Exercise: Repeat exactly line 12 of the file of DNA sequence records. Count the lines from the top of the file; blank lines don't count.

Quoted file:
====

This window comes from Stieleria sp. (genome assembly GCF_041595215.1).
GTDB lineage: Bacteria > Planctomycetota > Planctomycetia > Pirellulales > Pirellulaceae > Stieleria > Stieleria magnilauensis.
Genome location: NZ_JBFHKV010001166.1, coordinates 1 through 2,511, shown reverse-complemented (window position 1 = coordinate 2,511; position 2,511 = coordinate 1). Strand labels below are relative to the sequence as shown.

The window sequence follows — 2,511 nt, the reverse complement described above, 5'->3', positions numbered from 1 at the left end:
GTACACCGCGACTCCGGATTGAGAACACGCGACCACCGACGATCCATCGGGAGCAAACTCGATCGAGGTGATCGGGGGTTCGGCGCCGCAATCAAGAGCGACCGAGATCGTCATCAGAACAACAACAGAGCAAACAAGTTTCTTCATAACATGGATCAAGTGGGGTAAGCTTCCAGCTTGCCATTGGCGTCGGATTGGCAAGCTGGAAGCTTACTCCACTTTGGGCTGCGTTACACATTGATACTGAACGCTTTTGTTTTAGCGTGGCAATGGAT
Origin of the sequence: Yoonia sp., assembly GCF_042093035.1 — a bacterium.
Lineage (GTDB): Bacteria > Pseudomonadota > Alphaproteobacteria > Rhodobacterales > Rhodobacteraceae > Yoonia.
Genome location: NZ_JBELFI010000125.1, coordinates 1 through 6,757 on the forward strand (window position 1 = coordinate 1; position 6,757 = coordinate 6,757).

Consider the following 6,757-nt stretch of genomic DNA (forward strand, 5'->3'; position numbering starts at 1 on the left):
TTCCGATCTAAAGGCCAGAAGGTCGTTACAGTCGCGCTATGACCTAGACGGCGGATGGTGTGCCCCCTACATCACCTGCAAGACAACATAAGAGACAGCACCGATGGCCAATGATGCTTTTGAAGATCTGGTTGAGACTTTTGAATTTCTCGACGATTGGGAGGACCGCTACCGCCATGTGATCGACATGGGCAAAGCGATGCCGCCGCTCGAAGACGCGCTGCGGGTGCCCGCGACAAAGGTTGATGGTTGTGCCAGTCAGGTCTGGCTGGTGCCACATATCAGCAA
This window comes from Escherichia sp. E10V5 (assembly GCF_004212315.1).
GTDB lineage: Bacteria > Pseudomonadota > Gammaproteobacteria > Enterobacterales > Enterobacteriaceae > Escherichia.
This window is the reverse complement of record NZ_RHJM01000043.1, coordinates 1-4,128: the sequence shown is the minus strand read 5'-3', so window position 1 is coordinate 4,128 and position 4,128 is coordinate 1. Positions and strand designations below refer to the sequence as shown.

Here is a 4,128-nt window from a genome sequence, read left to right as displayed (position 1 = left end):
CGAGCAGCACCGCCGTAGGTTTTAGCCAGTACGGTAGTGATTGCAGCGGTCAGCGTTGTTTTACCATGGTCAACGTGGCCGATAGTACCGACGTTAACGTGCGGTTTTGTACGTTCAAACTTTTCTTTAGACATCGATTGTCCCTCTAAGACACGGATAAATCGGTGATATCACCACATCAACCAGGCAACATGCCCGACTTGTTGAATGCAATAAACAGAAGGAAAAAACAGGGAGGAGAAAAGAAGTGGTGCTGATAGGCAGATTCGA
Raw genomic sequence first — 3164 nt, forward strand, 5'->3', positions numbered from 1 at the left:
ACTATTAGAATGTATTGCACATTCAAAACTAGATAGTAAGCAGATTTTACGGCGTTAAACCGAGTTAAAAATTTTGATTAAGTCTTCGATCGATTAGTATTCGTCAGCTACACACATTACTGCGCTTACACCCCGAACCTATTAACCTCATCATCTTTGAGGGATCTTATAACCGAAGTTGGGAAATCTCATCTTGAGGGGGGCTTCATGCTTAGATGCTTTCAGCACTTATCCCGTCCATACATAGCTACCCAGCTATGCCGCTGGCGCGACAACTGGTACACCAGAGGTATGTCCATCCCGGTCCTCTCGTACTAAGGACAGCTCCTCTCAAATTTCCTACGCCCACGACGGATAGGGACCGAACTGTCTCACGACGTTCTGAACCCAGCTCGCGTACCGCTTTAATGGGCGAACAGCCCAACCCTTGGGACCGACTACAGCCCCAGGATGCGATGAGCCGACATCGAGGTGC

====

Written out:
GTDB lineage: Bacteria > Pseudomonadota > Gammaproteobacteria > Enterobacterales > Enterobacteriaceae > Escherichia.